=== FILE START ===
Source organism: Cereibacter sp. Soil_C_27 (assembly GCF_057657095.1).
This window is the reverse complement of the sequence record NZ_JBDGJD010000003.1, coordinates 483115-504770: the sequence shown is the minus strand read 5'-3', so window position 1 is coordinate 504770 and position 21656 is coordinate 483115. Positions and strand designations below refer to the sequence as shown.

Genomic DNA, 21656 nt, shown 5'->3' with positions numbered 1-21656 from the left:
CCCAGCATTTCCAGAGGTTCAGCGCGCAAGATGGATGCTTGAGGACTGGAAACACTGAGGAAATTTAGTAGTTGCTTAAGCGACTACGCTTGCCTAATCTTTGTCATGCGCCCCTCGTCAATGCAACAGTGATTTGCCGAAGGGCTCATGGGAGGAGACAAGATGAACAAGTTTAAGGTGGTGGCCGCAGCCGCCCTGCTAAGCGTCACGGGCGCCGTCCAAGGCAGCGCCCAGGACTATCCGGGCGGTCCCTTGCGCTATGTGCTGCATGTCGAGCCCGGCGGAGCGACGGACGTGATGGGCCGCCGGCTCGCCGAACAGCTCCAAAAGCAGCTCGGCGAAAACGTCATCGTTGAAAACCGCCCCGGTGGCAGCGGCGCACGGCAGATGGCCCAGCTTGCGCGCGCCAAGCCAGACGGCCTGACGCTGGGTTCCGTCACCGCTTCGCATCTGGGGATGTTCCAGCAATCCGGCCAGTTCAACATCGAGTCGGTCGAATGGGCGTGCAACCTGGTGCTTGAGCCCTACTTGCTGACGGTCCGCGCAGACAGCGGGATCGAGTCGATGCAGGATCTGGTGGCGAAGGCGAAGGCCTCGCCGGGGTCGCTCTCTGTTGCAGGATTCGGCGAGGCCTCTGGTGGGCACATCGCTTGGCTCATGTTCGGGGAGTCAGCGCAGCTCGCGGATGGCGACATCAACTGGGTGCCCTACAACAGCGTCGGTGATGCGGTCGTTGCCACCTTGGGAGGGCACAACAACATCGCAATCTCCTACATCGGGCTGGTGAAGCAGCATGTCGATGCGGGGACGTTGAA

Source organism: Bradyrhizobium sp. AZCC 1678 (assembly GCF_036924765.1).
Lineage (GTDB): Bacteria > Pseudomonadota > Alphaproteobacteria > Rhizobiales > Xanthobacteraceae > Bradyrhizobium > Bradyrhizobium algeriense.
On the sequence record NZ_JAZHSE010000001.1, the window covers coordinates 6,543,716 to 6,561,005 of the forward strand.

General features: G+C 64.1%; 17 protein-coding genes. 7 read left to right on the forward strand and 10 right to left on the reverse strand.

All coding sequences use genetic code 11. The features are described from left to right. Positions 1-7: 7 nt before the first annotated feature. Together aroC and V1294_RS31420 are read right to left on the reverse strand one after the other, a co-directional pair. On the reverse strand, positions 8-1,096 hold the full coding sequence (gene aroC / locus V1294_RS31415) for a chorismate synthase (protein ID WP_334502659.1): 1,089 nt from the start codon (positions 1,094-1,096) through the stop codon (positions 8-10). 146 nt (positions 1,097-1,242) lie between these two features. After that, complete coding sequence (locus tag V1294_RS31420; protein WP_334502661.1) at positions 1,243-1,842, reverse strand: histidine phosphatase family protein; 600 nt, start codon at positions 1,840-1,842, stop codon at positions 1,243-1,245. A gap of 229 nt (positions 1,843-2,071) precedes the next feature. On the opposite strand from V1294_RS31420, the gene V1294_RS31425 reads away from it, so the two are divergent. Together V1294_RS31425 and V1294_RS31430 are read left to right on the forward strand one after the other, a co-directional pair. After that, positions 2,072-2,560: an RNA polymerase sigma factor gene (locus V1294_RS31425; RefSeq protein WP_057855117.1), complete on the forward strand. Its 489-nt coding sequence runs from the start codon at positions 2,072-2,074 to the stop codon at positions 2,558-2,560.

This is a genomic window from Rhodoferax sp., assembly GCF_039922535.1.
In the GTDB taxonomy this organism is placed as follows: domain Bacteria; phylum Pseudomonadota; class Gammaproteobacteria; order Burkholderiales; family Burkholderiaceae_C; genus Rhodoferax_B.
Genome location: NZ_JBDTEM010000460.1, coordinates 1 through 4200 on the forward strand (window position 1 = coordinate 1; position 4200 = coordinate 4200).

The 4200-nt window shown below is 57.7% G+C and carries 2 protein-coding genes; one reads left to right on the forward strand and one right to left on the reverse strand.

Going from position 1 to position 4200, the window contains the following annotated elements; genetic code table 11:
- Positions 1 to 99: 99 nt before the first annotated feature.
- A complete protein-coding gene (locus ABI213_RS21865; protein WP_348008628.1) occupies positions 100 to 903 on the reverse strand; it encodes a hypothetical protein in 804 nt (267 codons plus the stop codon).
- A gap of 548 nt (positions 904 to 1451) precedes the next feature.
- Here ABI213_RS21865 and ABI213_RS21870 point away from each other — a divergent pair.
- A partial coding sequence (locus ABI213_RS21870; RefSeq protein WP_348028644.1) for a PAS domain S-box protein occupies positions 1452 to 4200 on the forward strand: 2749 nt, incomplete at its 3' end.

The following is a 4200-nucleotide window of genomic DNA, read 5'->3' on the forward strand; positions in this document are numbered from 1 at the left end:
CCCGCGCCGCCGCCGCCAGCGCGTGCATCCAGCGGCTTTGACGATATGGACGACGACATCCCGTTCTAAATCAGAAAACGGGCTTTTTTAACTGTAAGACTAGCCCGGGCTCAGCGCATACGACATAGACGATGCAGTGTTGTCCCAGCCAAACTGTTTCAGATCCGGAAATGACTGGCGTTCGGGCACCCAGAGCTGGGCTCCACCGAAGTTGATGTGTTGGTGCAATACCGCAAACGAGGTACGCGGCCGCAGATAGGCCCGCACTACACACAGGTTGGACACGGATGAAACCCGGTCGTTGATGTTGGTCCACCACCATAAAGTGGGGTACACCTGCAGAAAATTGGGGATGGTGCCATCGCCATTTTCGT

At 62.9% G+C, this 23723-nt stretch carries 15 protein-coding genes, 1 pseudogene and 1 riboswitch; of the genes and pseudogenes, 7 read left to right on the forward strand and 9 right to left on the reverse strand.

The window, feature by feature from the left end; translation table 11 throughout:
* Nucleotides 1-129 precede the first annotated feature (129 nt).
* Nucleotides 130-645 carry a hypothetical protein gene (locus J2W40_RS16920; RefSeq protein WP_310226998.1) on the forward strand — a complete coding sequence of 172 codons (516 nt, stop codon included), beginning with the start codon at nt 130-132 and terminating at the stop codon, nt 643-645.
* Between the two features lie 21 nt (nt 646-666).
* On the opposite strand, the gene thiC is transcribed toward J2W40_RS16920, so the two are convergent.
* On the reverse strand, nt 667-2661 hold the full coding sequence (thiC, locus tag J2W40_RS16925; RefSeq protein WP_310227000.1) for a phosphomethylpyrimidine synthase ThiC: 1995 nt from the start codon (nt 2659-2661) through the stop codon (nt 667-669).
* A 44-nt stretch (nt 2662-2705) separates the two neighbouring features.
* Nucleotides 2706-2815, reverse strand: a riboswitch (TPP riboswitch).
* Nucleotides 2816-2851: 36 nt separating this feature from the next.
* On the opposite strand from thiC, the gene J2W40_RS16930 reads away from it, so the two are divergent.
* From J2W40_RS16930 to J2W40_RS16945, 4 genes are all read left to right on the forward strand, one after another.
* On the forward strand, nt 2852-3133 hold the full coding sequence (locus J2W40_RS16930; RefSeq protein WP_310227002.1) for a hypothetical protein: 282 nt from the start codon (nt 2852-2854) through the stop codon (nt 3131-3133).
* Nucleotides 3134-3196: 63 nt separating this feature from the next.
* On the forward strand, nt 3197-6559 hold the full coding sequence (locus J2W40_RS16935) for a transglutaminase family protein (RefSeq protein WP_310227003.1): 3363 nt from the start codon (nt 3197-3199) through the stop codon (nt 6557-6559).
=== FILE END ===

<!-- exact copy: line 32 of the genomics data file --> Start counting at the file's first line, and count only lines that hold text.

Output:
* On the opposite strand from thiC, the gene J2W40_RS16930 reads away from it, so the two are divergent.